How to Recruit More Agents by Doing Pre-Appointment Research
Want to convert more of your recruiting appointments into hires?
Although there are many ways to improve your appointment-to-join rate, the most overlooked is doing pre-appointment research.
The more you know about an agent in advance, the better you can tailor your questions and value presentation to that agent’s specific needs. And the more you speak to an agent’s specific needs, the more likely it is you make the hire after the first appointment.
So, the next time you have a recruiting appointment, set aside 30 minutes ahead of time to research the following.
Production History & Trends
Start by checking the agent’s production history and trends. You can do this in the MLS or by using a program like BrokerMetrics.
Go back at least three years and find answers to these questions:
Is production consistent/increasing/decreasing year-over-year, or is there no clear trend (up and down)?
Is production consistent month-to-month, is it boom and then bust, or is it seasonal?
Is average sales price consistent, increasing, decreasing, or all over the map?
Does the agent work more with buyers or sellers? Is it consistent year-to-year, or does it vary?
Does the agent appear to work in a defined geographic area, or does she sell all over town?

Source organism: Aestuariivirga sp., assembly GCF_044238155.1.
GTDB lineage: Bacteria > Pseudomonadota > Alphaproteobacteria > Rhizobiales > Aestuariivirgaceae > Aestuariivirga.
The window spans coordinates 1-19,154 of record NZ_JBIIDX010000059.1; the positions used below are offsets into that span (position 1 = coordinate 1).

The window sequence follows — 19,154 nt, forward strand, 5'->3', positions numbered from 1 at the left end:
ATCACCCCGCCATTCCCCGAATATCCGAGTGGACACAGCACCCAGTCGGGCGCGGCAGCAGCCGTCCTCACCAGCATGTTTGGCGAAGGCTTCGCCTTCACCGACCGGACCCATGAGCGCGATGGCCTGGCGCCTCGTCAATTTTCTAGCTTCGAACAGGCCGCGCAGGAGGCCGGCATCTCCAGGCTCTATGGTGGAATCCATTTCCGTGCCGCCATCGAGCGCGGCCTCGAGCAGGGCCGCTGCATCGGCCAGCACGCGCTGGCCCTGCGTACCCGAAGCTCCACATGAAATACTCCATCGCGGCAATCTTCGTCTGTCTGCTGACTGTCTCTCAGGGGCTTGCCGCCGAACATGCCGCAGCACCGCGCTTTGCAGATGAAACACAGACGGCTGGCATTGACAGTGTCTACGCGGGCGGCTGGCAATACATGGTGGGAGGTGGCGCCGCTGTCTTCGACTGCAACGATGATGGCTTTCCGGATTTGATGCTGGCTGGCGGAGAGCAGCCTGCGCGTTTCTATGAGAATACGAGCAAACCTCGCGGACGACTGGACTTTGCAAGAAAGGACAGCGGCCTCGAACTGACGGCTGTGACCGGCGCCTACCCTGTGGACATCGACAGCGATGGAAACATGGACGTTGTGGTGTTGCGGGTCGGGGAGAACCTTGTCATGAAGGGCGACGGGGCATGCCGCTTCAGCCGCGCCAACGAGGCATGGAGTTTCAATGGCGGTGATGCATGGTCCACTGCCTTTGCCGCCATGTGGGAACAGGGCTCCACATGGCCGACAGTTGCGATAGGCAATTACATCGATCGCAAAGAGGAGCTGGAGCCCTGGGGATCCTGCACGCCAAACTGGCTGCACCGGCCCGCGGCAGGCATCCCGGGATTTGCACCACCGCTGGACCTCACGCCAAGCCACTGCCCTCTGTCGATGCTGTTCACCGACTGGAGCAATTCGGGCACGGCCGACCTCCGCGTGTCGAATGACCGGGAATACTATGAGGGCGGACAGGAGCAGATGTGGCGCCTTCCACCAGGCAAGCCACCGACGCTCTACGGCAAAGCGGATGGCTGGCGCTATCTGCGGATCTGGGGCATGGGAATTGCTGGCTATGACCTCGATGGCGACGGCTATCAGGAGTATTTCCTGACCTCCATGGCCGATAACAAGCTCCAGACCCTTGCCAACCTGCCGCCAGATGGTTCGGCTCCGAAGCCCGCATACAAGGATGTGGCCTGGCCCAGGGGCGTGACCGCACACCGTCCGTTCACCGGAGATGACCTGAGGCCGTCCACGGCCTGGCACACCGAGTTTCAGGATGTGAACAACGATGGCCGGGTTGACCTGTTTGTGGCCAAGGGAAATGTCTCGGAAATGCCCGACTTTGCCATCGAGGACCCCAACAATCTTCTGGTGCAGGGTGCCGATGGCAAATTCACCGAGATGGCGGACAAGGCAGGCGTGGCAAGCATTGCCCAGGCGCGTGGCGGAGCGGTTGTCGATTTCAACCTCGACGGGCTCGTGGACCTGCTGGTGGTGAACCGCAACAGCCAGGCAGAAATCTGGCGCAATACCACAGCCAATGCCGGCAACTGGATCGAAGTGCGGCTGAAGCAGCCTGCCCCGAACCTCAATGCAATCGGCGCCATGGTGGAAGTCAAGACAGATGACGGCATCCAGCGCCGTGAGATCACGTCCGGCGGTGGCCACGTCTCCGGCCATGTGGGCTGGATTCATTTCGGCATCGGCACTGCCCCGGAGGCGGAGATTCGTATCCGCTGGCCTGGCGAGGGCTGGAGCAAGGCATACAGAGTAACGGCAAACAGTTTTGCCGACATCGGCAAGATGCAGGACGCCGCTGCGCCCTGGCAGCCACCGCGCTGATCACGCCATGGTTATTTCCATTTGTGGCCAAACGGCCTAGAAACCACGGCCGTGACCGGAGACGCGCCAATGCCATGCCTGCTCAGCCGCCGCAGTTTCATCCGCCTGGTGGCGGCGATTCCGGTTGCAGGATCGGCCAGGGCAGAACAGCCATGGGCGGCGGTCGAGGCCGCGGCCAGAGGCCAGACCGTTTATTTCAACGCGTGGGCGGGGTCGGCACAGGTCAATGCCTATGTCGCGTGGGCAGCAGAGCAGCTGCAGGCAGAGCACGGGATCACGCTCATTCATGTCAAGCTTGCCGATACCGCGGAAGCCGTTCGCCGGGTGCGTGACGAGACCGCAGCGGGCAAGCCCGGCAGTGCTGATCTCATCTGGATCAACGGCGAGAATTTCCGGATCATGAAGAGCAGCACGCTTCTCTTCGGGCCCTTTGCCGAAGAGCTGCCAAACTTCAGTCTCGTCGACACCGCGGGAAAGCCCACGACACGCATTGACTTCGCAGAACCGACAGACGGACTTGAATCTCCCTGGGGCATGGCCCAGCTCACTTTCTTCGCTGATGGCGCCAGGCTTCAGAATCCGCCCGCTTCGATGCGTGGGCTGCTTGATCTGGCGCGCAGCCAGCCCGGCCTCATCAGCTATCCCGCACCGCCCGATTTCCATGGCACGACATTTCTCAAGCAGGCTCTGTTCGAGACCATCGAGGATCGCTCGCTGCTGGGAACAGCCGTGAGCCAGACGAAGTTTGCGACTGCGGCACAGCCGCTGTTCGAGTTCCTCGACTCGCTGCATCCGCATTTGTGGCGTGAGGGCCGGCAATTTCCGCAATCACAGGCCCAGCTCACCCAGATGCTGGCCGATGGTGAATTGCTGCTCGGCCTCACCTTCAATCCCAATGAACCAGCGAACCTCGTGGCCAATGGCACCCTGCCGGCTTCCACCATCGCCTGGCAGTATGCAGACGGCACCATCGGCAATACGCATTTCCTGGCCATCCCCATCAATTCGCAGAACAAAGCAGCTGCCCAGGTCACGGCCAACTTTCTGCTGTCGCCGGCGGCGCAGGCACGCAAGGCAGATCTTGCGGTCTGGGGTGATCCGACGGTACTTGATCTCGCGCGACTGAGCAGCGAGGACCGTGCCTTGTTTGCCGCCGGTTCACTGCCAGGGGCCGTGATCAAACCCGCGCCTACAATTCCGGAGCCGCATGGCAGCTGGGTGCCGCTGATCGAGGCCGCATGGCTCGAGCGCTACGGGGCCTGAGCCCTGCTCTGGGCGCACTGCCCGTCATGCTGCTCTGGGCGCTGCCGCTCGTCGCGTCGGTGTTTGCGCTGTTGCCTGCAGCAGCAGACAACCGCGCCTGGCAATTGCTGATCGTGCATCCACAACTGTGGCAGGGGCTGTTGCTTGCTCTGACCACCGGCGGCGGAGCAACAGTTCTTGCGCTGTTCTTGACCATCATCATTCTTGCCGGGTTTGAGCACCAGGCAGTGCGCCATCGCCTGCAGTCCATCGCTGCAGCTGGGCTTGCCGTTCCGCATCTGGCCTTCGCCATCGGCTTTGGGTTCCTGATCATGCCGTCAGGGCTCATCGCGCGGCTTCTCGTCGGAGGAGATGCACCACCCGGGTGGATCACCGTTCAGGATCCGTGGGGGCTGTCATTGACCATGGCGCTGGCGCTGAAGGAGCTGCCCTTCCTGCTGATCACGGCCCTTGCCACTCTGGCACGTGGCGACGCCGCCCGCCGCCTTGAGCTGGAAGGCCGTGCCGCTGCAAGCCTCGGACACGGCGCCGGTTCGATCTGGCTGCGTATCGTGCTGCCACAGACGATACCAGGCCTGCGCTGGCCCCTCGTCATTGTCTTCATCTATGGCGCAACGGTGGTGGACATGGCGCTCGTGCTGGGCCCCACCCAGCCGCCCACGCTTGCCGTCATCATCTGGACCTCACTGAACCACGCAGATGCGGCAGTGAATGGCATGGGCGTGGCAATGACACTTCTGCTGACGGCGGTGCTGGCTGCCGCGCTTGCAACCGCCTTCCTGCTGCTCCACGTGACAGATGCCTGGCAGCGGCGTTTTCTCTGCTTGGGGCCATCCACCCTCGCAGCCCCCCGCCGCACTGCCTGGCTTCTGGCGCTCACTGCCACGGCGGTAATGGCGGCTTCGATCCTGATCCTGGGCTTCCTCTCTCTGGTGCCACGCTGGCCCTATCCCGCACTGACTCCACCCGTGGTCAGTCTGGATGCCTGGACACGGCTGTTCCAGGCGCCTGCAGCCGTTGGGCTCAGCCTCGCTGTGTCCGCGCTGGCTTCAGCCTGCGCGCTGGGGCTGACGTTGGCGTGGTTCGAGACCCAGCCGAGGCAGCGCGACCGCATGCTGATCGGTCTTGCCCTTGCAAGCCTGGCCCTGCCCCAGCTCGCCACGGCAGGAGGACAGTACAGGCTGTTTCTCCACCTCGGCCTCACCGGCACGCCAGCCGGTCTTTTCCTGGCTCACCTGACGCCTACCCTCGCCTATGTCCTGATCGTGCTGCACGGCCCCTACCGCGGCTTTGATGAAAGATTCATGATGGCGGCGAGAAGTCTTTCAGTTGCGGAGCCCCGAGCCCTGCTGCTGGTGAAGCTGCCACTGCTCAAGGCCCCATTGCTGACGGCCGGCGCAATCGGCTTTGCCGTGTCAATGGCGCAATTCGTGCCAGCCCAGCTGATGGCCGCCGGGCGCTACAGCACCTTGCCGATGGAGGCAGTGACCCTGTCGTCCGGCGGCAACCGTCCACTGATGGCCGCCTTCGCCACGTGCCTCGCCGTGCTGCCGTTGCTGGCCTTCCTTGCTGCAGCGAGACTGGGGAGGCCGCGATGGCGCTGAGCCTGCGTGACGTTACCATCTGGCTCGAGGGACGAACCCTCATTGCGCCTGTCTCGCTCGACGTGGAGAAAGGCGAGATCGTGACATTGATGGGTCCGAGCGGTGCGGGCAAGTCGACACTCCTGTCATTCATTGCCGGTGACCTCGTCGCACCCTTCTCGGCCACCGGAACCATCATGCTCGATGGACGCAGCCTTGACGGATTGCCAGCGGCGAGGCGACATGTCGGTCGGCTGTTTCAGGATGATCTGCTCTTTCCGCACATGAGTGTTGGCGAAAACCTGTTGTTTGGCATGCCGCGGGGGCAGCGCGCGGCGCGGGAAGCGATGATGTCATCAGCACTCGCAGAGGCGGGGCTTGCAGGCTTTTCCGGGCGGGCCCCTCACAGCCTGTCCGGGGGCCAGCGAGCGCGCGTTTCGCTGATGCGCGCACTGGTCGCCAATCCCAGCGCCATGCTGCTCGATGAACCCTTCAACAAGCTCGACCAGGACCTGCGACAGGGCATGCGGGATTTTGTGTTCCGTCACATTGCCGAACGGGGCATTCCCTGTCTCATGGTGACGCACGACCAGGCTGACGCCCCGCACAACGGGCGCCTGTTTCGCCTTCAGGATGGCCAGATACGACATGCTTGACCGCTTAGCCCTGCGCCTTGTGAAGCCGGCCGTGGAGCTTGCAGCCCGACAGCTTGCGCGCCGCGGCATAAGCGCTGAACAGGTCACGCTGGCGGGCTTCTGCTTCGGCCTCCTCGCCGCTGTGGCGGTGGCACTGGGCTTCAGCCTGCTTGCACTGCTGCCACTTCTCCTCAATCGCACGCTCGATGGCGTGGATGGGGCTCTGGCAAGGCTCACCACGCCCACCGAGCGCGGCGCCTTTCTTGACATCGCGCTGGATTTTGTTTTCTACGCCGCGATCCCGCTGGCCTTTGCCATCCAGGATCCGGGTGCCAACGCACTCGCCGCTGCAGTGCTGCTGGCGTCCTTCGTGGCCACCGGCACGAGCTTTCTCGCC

MLS Listings & Sales
Once you’ve looked at production history and trends, pull the agent’s active, pending, sold, expired, and withdrawn listings from the last year. For listings, examine:
The quality of each listing (photos, comments, completed fields)
Average days on market, list price vs. sales price, and buyer’s agent commission offered
Number of sold vs. expired or withdrawn listings
Number of price reductions required to sell listings
Type of listings (REO, short sale, estate, investment, condo, etc.)
How often the agent double sides the deals (if legal in your area)
For buyer sales, you just need to examine sales price vs. list price and the types of listings sold.
You can learn a lot about an agent by looking at her marketing (or lack thereof). Googling the agent’s name and/or primary email address should give you everything you need.
Be sure to check out any websites, social media profiles, Zillow/Trulia/Realtor.com profiles, and other links that pop up in the first couple pages of results. Make note of any strengths, weaknesses, opportunities, and red flags.
Using the Information
Compliment the agent on areas of strength early in the recruiting appointment. This not only shows you care enough to have done your research, it also builds trust and rapport.
As the appointment progresses, ask questions about any opportunities, weaknesses, and red flags you noted during your research.
But, be gentle with those questions. You don’t want to put the agent on the defensive or make her feel she’s under attack.